Performance & drive
What it’s like to drive, and how quiet it is
Engine, 0-60mph and gearbox
Diesel may have received a lot of bad press over recent years, but, if you're in the market for a Mondeo, it still makes a lot of sense. There’s a 2.0-litre diesel that’s available in two power outputs. The 148bhp version (badged EcoBlue 150) is satisfyingly punchy and flexible, a good match for the mid-range 2.0 TDi 150 diesel engine that’s offered by the Skoda Superb.
It doesn’t actually feel much slower than the 187bhp (EcoBlue 190) option, In fact, the automatic-only EcoBlue 190 can struggle to get that extra bit of power down, especially in the two-wheel-drive version; pulling away sharply can have the wheels spinning a little after the automatic gearbox lurches into life with a bit of a jolt.
If you don't do the miles to justify a diesel, there’s also the option of a 1.5-litre turbocharged petrol engine with 163bhp, although we’re yet to try this. Based on our experiences with previous three-cylinder petrol engines used in the Mondeo, though, it should provide a good balance between performance and efficiency.
Finally, there's a hybrid version that's only available in saloon (rather than hatchback) form. Despite its low CO2 emissions of 92g/km, this version of the Mondeo is best avoided because its performance is mediocre and its petrol engine and electric motor struggle to work smoothly together.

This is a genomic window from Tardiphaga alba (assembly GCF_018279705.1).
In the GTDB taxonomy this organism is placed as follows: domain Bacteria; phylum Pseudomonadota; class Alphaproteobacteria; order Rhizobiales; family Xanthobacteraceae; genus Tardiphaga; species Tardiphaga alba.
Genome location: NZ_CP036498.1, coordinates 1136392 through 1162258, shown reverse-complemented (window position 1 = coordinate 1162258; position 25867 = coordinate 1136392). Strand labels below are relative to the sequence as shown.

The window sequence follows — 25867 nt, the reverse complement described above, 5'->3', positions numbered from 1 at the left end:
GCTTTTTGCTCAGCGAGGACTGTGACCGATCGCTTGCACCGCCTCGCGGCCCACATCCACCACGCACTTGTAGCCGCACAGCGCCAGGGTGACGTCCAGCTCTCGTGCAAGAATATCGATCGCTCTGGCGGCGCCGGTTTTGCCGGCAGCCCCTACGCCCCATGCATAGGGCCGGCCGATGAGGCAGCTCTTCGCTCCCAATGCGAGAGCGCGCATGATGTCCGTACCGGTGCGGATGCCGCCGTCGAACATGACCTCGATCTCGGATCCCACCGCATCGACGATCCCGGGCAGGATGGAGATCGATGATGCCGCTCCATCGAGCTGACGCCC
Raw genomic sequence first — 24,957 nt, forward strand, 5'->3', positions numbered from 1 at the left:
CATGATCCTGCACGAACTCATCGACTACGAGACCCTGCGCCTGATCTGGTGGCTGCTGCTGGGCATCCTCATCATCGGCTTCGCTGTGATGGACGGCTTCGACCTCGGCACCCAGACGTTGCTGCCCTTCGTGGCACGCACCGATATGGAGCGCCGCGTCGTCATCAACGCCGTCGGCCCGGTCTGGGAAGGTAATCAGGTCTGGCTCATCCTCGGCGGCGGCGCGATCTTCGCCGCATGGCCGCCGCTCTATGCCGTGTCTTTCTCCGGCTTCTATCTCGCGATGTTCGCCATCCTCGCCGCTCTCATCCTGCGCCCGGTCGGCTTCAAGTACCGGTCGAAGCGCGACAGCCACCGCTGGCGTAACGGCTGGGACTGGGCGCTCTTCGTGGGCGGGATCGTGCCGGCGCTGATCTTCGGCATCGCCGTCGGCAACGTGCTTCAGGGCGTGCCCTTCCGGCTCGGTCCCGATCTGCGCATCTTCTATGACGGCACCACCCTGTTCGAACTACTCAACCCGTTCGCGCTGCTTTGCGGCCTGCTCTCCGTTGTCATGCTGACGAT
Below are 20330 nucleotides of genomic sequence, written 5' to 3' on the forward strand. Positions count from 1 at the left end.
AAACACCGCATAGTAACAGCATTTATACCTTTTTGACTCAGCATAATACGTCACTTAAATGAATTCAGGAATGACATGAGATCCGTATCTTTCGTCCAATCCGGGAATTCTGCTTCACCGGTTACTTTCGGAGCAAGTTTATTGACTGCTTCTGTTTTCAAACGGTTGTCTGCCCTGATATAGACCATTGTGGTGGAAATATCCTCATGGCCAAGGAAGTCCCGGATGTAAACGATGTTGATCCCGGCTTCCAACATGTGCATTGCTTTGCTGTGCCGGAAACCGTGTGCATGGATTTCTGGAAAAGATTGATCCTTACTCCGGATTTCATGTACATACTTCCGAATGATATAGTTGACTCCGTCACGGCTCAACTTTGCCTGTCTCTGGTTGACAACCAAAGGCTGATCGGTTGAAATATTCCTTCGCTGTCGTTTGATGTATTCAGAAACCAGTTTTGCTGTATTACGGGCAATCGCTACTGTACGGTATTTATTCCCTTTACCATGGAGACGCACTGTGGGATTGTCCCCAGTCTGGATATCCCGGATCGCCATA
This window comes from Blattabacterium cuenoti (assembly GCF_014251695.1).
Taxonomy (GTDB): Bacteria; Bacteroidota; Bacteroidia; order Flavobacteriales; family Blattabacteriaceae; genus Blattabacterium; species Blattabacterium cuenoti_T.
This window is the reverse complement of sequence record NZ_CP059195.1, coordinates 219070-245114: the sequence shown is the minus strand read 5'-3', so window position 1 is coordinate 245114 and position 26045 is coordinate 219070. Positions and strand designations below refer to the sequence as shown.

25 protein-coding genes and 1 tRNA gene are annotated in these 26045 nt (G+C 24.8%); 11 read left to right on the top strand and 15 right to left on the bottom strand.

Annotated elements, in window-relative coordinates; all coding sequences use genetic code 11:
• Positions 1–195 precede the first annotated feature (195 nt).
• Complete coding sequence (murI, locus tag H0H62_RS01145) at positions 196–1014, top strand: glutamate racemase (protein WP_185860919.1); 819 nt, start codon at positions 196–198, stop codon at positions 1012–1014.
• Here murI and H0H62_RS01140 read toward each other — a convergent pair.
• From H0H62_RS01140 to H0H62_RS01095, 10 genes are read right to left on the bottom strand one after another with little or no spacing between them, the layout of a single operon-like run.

Suspension and ride comfort
Unlike the Skoda Superb and more expensive executive rivals such as the Audi A4 and BMW 3 Series, the Mondeo isn’t offered with adaptive suspension. Instead, you get conventional springs and dampers that do a good job regardless of the road surface – particularly if you opt for a version with smaller alloy wheels. The suspension soaks up big bumps and small ruts alike, leaving you well isolated from the road surface beneath.
ST-Line models are equipped with sports suspension and chunky 19in wheels, and don't ride nearly as well. Likewise, the range-topping Vignale model also rides on 19in wheels and isn't as comfortable as cheaper versions.
The Mondeo handles really well for such a big car; it feels agile, turning in to corners eagerly and staying planted and upright through tight twists and turns. It also feels very stable at high speeds – a good thing, given the high number of motorway miles that Mondeo drivers tend to rack up. It’s also worth noting that this wieldy handling comes without reliance on the adaptive suspension that the 3 Series and Volkswagen Passat both need in order to really shine.
It’s just a shame that the steering, while precise in its responses, is a bit light at times and too keen to self-centre at others, so it doesn’t give you a great sense of how well the tyres are gripping the road.
Noise and vibration
The diesel engine is particularly hushed, its muted low-rev grumble quickly fading to a distant hum when cruising on the motorway. Little vibration makes it through to the steering wheel and pedals, either. There’s also minimal wind noise, although road noise is noticeable at high speed.
The six-speed manual gearbox has a light and precise – if fairly long – shift action and makes it easy to drive smoothly. The automatic, though, tends to hesitate and then shunt, especially when trying to build speed. It’s jerky and leaves you waiting when you ask for a quick burst of pace.
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